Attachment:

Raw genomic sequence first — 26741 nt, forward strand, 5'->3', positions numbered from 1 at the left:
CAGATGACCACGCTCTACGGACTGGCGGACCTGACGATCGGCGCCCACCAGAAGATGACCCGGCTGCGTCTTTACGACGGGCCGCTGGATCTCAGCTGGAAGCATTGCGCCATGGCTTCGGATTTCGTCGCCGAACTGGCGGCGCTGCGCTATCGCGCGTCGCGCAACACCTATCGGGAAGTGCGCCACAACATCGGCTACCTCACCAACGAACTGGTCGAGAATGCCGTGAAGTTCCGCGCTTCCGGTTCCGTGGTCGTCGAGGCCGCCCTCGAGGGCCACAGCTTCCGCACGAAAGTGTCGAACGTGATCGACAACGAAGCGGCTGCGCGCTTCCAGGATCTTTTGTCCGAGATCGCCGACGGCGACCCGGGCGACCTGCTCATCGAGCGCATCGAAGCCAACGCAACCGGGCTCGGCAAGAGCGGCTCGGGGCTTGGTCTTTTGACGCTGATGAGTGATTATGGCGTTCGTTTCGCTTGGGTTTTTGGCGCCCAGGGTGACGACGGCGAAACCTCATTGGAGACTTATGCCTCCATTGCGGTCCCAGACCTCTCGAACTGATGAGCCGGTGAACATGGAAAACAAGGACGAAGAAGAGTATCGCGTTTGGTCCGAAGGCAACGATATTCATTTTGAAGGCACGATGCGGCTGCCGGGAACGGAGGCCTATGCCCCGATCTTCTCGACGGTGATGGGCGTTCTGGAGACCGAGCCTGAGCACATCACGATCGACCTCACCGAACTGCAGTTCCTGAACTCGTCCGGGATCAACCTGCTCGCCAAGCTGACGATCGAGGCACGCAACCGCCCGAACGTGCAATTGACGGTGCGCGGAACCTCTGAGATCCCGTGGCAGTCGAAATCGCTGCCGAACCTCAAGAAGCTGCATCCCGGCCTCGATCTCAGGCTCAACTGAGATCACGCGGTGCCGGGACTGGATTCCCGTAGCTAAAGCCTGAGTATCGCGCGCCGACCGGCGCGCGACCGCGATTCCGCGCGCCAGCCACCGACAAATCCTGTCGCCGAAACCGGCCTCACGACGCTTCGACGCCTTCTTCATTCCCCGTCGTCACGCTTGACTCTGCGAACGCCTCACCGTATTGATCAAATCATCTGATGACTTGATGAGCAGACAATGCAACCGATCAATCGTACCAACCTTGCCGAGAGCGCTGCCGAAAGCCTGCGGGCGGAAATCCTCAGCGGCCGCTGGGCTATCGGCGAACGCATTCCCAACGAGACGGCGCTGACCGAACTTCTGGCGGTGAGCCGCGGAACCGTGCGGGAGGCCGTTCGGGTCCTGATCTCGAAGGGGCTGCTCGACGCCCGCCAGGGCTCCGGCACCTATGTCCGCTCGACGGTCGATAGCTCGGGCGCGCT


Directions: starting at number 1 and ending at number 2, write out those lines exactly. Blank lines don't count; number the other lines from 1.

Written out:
Raw genomic sequence first — 26741 nt, forward strand, 5'->3', positions numbered from 1 at the left:
CAGATGACCACGCTCTACGGACTGGCGGACCTGACGATCGGCGCCCACCAGAAGATGACCCGGCTGCGTCTTTACGACGGGCCGCTGGATCTCAGCTGGAAGCATTGCGCCATGGCTTCGGATTTCGTCGCCGAACTGGCGGCGCTGCGCTATCGCGCGTCGCGCAACACCTATCGGGAAGTGCGCCACAACATCGGCTACCTCACCAACGAACTGGTCGAGAATGCCGTGAAGTTCCGCGCTTCCGGTTCCGTGGTCGTCGAGGCCGCCCTCGAGGGCCACAGCTTCCGCACGAAAGTGTCGAACGTGATCGACAACGAAGCGGCTGCGCGCTTCCAGGATCTTTTGTCCGAGATCGCCGACGGCGACCCGGGCGACCTGCTCATCGAGCGCATCGAAGCCAACGCAACCGGGCTCGGCAAGAGCGGCTCGGGGCTTGGTCTTTTGACGCTGATGAGTGATTATGGCGTTCGTTTCGCTTGGGTTTTTGGCGCCCAGGGTGACGACGGCGAAACCTCATTGGAGACTTATGCCTCCATTGCGGTCCCAGACCTCTCGAACTGATGAGCCGGTGAACATGGAAAACAAGGACGAAGAAGAGTATCGCGTTTGGTCCGAAGGCAACGATATTCATTTTGAAGGCACGATGCGGCTGCCGGGAACGGAGGCCTATGCCCCGATCTTCTCGACGGTGATGGGCGTTCTGGAGACCGAGCCTGAGCACATCACGATCGACCTCACCGAACTGCAGTTCCTGAACTCGTCCGGGATCAACCTGCTCGCCAAGCTGACGATCGAGGCACGCAACCGCCCGAACGTGCAATTGACGGTGCGCGGAACCTCTGAGATCCCGTGGCAGTCGAAATCGCTGCCGAACCTCAAGAAGCTGCATCCCGGCCTCGATCTCAGGCTCAACTGAGATCACGCGGTGCCGGGACTGGATTCCCGTAGCTAAAGCCTGAGTATCGCGCGCCGACCGGCGCGCGACCGCGATTCCGCGCGCCAGCCACCGACAAATCCTGTCGCCGAAACCGGCCTCACGACGCTTCGACGCCTTCTTCATTCCCCGTCGTCACGCTTGACTCTGCGAACGCCTCACCGTATTGATCAAATCATCTGATGACTTGATGAGCAGACAATGCAACCGATCAATCGTACCAACCTTGCCGAGAGCGCTGCCGAAAGCCTGCGGGCGGAAATCCTCAGCGGCCGCTGGGCTATCGGCGAACGCATTCCCAACGAGACGGCGCTGACCGAACTTCTGGCGGTGAGCCGCGGAACCGTGCGGGAGGCCGTTCGGGTCCTGATCTCGAAGGGGCTGCTCGACGCCCGCCAGGGCTCCGGCACCTATGTCCGCTCGACGGTCGATAGCTCGGGCGCGCT